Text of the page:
This year, savers can convert traditional IRAs to Roth IRAs no matter how much they earn -â€“ though high-income healthcare professionals don't seem in a big rush to do it. Now, some financial advisors are suggesting a unique Roth conversion tactic that may be worth a look.
In 2010, you can turn your traditional IRA into a Roth IRA, no matter how much you earn. But with less than nine months to go for higher-income savers to convert to Roths to benefit from the one-time opportunity, doctors and other high-earning healthcare professionals don’t seem to be any big rush to do it.
A recent study by Fidelity Investments of investors showed that only 14% of investors surveyed were considering a Roth conversion, and more than half (56%) said they definitely won’t convert to Roths.
Many financial advisors believe the lack of enthusiasm has to do with investor confusion over the complexity of the process, as well as fears about the taxes that would be owed on any amount converted. Now, some financial advisors are suggesting a new Roth conversion strategy that may help ease those concerns.
With traditional IRAs, investors typically get an immediate tax deduction on their contributions. Earnings on IRA savings grow tax-deferred until retirement, when withdrawals are taxed at ordinary income tax rates. Roth IRAs, on the other hand, are funded with after-tax dollars. But earnings on Roth contributions generally grow tax-free, as long as account holders follow the rules for withdrawal. (Learn more about Roth IRA rules and eligibility guidelines here.)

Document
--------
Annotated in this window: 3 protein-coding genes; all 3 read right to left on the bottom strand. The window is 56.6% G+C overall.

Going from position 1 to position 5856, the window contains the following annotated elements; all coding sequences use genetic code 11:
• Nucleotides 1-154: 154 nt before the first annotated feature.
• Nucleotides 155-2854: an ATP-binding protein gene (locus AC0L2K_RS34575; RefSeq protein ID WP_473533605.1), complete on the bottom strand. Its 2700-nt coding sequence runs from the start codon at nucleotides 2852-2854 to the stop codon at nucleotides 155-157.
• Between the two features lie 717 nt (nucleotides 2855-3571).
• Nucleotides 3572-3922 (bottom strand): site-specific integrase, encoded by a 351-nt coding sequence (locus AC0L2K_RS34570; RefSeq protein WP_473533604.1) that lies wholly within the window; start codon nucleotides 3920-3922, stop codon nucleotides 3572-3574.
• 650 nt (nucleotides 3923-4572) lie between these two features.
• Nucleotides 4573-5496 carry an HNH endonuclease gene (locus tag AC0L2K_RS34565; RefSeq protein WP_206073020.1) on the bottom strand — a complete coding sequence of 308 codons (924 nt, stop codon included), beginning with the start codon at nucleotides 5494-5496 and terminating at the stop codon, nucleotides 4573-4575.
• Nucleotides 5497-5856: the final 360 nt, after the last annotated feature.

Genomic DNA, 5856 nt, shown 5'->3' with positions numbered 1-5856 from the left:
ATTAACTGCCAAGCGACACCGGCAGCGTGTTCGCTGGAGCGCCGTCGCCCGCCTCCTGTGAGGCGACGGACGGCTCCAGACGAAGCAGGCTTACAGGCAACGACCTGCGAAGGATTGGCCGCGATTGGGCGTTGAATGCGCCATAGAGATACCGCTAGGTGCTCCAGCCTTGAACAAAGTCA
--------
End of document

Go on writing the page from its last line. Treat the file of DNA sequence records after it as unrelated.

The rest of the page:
When investors convert from IRAs to Roths, they must pay the taxes due on their initial contributions as well as the earnings. How much they’ll pay depends on several factors, including total household income, and federal, state and local tax rates. To help ease the tax bite, this year the IRS is allowing savers to spread out tax payments owed over 2010, 2011 and 2012.
Financial advisors are offering up a number of strategies to make the tax bill as painless as possible. The latest tactic suggests converting to a Roth using savings from an IRA that’s funded with non-deductible contributions. Since the money in the IRA has already been taxed, investors who convert to a Roth would owe taxes only on any earnings accrued. For example, some financial gurus are suggesting that upper-income taxpayers open non-deductible IRAs this year with the maximum contribution allowed ($5,000 if you’re under age 50; $6,000 if you’re older) and then convert immediately to a Roth.
But there’s one problem with this tactic: If account holders have more than one IRA -- one funded with tax-deductible contributions, one funded with after-tax contributions -- the IRS treats them all as one large retirement account when figuring out the tax owed on a Roth conversion. If your other IRA is funded with pre-tax contributions, you could end up owing tax even though you funded your Roth with funds from the after-tax IRA.
For example, if a radiologist had a $6,000 IRA funded with pre-tax contributions, the IRS would lump it in for the sake of conversion with the $6,000 after-tax IRA. That adds up to one large IRA worth $12,000, of which half is considered pre-tax contributions. If the radiologist took $6,000 out of the after-tax IRA to convert to a Roth, the IRS would figure that he or she owed tax on half those funds.
Confused? You’re not alone. If you think you may benefit from converting your IRA to a Roth, be sure to consult your financial planner or tax advisor before the time on this one-time opportunity runs out.